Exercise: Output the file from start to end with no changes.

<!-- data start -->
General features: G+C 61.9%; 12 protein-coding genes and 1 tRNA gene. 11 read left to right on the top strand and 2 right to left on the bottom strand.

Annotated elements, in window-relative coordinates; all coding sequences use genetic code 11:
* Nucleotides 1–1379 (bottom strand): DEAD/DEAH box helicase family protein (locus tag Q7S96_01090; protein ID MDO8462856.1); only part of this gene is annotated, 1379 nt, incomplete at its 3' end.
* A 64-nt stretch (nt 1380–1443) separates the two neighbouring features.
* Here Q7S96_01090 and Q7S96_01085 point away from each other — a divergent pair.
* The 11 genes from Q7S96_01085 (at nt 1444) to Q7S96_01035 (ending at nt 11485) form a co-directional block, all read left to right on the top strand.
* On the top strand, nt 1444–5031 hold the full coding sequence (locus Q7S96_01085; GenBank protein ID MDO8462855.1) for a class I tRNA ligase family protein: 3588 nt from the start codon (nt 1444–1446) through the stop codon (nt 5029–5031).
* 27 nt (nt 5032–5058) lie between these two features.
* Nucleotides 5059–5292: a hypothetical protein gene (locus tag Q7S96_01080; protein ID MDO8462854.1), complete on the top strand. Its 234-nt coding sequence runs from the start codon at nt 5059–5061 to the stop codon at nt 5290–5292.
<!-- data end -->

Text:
General features: G+C 61.9%; 12 protein-coding genes and 1 tRNA gene. 11 read left to right on the top strand and 2 right to left on the bottom strand.

Annotated elements, in window-relative coordinates; all coding sequences use genetic code 11:
* Nucleotides 1–1379 (bottom strand): DEAD/DEAH box helicase family protein (locus tag Q7S96_01090; protein ID MDO8462856.1); only part of this gene is annotated, 1379 nt, incomplete at its 3' end.
* A 64-nt stretch (nt 1380–1443) separates the two neighbouring features.
* Here Q7S96_01090 and Q7S96_01085 point away from each other — a divergent pair.
* The 11 genes from Q7S96_01085 (at nt 1444) to Q7S96_01035 (ending at nt 11485) form a co-directional block, all read left to right on the top strand.
* On the top strand, nt 1444–5031 hold the full coding sequence (locus Q7S96_01085; GenBank protein ID MDO8462855.1) for a class I tRNA ligase family protein: 3588 nt from the start codon (nt 1444–1446) through the stop codon (nt 5029–5031).
* 27 nt (nt 5032–5058) lie between these two features.
* Nucleotides 5059–5292: a hypothetical protein gene (locus tag Q7S96_01080; protein ID MDO8462854.1), complete on the top strand. Its 234-nt coding sequence runs from the start codon at nt 5059–5061 to the stop codon at nt 5290–5292.